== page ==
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STORM COMING

Michael Lewis’s new book warns of a future in which Americans pay for weather data

Hurricane Danielle
AP Photo/Weather Underground
The worst is yet to come.
  • Thu-Huong Ha
By Thu-Huong Ha

Reporter

Published This article is more than 2 years old.

A battle is quietly being waged over the United States’ weather data—and its ability to predict its future.

In his first exclusively audio story, Michael Lewis dives into the wonk-filled world of weather forecasting: the researchers who collect and study the data; the citizens who benefit from, or actively ignore, forecasts; and the powers that threaten the entire flow of information. His conclusion: The US’s publicly funded weather forecasting agency, the national weather service, and the data it collects, are under threat from a pro-business, anti-open-data administration.

“The Coming Storm” is a very brief Audible-produced audiobook (about a fifth of the length of other Lewis books). Narrated by Lewis, it comes out today, July 31. Along with other stories forthcoming on Audible and previously published in Vanity Fair, it will be part of Lewis’ next full-length print book, The Fifth Riskcoming out this October.

True to form, the bestselling author of The Big Short makes beleaguered heroes out of the government researchers and villains of those who would disrupt their mission. These are Lewisian villains: profit-hungry phonies who endanger the quality of scientific research by arguing that if money can be made from forecast data, the government shouldn’t give it away for free.

Take Barry Myers.

Myers is the CEO of private forecasting company Accuweather and Trump’s pick to take over the National Oceanic and Atmospheric Administration (NOAA), a part of the department of commerce, and the agency that oversees the weather service. (Myers was nominated in October but has yet to be confirmed, leaving the agency without a confirmed leader for over a year.)

Lewis emphasizes the importance of this little-publicized agency: “[NOAA] had collected all the climate and weather data going back to the recordings made at Monticello by Thomas Jefferson. Without that data, and the weather service that made sense of it, no plane would fly, no bridge would be built, and no war would be fought—at least not well,” he says. The weather service’s data is free to the public,  and proprietary models used by private weather companies, including Accuweather, are powered by its raw data.

“By the 1990s, Barry Myers was arguing with a straight face that the national weather service should be, with one exception, entirely forbidden from delivering any weather-related knowledge to any American who might otherwise wind up a paying customer of Accuweather,” says Lewis. “The exception was when human life and property was at stake.”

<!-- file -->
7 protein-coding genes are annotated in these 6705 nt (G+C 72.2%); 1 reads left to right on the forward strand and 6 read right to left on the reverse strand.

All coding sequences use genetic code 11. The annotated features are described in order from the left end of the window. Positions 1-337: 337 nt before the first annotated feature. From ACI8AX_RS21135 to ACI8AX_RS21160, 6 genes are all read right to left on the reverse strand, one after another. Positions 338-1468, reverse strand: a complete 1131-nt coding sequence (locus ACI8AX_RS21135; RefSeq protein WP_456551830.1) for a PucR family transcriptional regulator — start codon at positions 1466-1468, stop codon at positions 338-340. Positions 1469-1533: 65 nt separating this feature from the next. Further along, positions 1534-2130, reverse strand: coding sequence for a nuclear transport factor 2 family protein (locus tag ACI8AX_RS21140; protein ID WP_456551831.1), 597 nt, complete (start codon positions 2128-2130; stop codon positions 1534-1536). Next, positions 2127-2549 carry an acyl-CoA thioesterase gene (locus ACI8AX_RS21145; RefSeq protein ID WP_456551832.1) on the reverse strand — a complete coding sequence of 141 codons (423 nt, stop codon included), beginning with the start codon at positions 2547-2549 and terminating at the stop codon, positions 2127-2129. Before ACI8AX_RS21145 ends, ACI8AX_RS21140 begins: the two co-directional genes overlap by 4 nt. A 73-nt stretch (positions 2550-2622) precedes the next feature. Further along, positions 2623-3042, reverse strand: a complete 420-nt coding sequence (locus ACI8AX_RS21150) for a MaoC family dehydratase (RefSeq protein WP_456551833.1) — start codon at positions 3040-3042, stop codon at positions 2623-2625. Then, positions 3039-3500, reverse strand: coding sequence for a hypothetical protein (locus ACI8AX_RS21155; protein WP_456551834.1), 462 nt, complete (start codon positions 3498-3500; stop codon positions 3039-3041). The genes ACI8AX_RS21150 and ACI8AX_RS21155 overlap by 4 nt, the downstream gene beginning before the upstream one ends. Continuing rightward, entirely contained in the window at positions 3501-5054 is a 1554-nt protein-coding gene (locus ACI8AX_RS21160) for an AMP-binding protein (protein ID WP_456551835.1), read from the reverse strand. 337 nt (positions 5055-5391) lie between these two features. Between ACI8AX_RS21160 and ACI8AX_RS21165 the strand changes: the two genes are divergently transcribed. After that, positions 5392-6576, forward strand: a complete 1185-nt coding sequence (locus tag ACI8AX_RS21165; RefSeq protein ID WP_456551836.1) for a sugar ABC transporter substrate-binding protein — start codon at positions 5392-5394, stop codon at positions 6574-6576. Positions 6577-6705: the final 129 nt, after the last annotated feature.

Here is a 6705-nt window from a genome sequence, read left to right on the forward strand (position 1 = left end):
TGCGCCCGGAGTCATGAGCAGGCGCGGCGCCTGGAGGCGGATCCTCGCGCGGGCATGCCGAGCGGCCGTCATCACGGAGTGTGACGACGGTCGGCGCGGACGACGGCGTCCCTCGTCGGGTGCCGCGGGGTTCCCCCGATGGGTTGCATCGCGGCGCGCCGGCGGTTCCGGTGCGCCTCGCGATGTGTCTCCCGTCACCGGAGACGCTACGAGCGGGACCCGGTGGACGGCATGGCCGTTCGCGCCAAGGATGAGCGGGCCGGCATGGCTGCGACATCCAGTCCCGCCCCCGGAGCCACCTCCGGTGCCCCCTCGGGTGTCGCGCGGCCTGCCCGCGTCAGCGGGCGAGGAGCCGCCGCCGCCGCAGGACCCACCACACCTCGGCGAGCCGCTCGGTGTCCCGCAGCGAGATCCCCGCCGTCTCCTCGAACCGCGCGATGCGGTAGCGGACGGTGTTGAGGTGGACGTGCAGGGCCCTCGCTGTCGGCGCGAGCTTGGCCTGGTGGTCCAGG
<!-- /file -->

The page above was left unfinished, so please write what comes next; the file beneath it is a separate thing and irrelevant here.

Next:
In 2005, Rick Santorum, to whom Myers and his brother are campaign donors, drafted a bill that explicitly prevented the national weather service from providing services or creating products that the private sector could. Though the bill died, Bloomberg last month described that effort as “the boldest attempt by the Myers family in a three-decade quest to undercut the scope of the service’s mission.”

Myers declined to comment for this story. At his confirmation hearing, he promised he and his wife would sell all their shares in Accuweather and related companies, if appointed to lead NOAA. He also said:

I know what peer reviewed research looks like. And scientists should be free to operate in that kind of environment. They need to subject their research obviously to peer review so other scientists can weigh in on it. But once that process is completed that information should be made available to all.

But Lewis argues that Myers’s history suggests he will disappear more of the federal government’s publicly available data, once confirmed. The reason that there is no app from the public weather service, says Lewis, is the result of Myers’ lobbying. (He further argues that Myers is not fit for the job anyway, casting shade on his lack of scientific chops—Myers is a lawyer—and Accuweather itself, which has collected data from its app users without their permission and introduced a scientifically preposterous 90-day forecast.)

The story meanders at points, but does its job: With narrative acuity Lewis dramatizes an obscure topic and creates a digestible David and Goliath story that pits data nerds against capitalist lobbyists.

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